- Pennsylvania Gov. Tom Wolf, 717-787-2500, 717-772-8284 (fax), www.governor.pa.gov/contact (e-mail form), com/governorwolf, twitter.com/governortomwolf, 508 Main Capitol Building, Harrisburg, PA 17120
- Superintendent SCI Mahanoy John Kerestes, 570-773-2158 ext. 8102, 301 Morea Road, Frackville, PA 17932
- Correct Care Solutions founder Jerry Boyle, 800-592-2974 ext. 5710, firstname.lastname@example.org, 1283 Murfreesboro Rd, Suite 500, Nashville, TN 37217
Kelsey Weymouth-Little of Prison Radio can be reached at email@example.com.
Mumia Abu-Jamal files suit over prison’s refusal to provide necessary medical care
by Bret Grote
Attorneys for political prisoner Mumia Abu-Jamal filed an amended lawsuit today in the Middle District of Pennsylvania federal court to challenge prison medical staff’s denial of necessary medical treatment – denial that nearly killed Abu-Jamal earlier this year.
On March 30, 2015, Abu-Jamal was rushed to the hospital after losing consciousness and going into diabetic shock. Although prison medical staff were aware that Abu-Jamal had a dangerously high blood glucose level of 419 on March 6, they failed to treat, monitor or even inform Abu-Jamal of his condition. Glucose levels like those that Abu-Jamal had can result in diabetic shock, diabetic coma and death.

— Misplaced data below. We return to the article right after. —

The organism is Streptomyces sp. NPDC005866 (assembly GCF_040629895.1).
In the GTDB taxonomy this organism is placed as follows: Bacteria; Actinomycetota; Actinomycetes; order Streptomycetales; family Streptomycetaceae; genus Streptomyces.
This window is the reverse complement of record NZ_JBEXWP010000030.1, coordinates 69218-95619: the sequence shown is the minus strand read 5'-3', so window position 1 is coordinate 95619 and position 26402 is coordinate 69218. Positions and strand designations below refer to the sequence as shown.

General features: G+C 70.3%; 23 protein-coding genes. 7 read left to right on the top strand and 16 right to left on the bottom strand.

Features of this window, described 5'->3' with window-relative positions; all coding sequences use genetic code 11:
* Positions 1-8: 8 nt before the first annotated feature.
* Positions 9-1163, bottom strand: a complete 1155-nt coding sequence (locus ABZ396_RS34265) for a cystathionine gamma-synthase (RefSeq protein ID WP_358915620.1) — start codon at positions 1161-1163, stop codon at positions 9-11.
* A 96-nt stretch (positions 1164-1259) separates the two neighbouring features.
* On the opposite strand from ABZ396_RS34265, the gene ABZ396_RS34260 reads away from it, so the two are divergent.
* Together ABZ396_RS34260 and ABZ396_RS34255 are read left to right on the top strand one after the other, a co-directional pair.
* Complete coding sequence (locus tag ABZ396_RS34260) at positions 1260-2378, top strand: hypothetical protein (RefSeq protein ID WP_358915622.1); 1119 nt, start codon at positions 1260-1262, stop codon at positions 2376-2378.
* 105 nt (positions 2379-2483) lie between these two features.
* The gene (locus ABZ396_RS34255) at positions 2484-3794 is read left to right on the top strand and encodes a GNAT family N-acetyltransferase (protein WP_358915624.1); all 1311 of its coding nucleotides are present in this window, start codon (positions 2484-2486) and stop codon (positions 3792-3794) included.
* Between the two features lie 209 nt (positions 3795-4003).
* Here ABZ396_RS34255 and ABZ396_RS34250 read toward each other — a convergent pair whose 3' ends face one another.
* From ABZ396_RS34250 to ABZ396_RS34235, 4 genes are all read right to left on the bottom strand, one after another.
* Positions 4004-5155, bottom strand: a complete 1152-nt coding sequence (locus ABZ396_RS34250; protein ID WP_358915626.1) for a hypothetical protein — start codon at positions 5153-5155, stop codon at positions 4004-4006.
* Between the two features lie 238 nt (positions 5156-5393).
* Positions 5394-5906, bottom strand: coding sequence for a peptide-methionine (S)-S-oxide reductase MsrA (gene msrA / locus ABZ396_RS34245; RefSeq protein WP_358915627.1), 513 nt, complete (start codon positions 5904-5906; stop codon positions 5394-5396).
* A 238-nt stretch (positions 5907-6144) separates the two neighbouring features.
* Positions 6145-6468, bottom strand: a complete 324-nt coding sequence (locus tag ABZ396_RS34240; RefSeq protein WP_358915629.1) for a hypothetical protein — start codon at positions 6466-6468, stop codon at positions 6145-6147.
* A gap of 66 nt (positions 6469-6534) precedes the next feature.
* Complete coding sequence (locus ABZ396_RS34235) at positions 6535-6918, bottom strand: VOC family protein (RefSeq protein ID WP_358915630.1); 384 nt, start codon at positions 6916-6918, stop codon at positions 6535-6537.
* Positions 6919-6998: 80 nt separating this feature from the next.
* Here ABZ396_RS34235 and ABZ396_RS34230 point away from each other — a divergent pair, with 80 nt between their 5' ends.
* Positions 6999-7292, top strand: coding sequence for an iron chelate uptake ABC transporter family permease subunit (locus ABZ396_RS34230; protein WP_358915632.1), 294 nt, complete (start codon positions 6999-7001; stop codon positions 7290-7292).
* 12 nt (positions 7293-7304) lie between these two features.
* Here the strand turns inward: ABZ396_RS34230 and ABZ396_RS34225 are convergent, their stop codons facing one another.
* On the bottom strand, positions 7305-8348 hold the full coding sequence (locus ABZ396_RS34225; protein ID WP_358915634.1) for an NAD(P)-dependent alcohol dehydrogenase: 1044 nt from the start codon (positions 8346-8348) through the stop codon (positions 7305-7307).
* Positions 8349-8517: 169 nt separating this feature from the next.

Abu-Jamal’s diabetic shock came in the midst of an escalating year-long health crisis that began with a rash in August 2014. The skin condition grew in intensity over the course of the next several months, eventually covering most of his body with a painful, severe rash that is resistant to conventional treatments. The skin condition is abnormal in its duration and intensity and has led to lesions, open wounds and swelling.
The lawsuit filed today seeks injunctive relief for prison medical staff’s failure to treat Abu-Jamal’s active Hepatitis C. Recent blood tests provided at the insistence of Abu-Jamal, his lawyers and consulting doctors have confirmed that Abu-Jamal has active Hepatitis C, which is likely the underlying cause of his health crisis. Despite the undeniable medical evidence that he is in need of treatment for his Hepatitis C, prison medical staff are refusing to provide any.
Advances in Hepatitis C treatment in recent years have revolutionized the way the disease is treated, with new direct-acting anti-viral medications that have had over 95 percent success rates in curing the illness in clinical trials. The medications, however, are extraordinarily expensive in the United States due to monopoly pricing practices by the pharmaceutical companies that have patented them.
The Pennsylvania Department of Corrections has yet to promulgate a new protocol for treating Hepatitis C with the new medications, meaning that the estimated 10,000-plus people in Department of Corrections custody who have Hepatitis C are not receiving any treatment.
This issue is the subject of a class action lawsuit filed in the Eastern District of Pennsylvania federal court in June 2015.
Abu-Jamal is represented by Bret Grote of the Abolitionist Law Center and Robert J. Boyle of New York City.
Contact Bret Grote at firstname.lastname@example.org or 412-654-9070.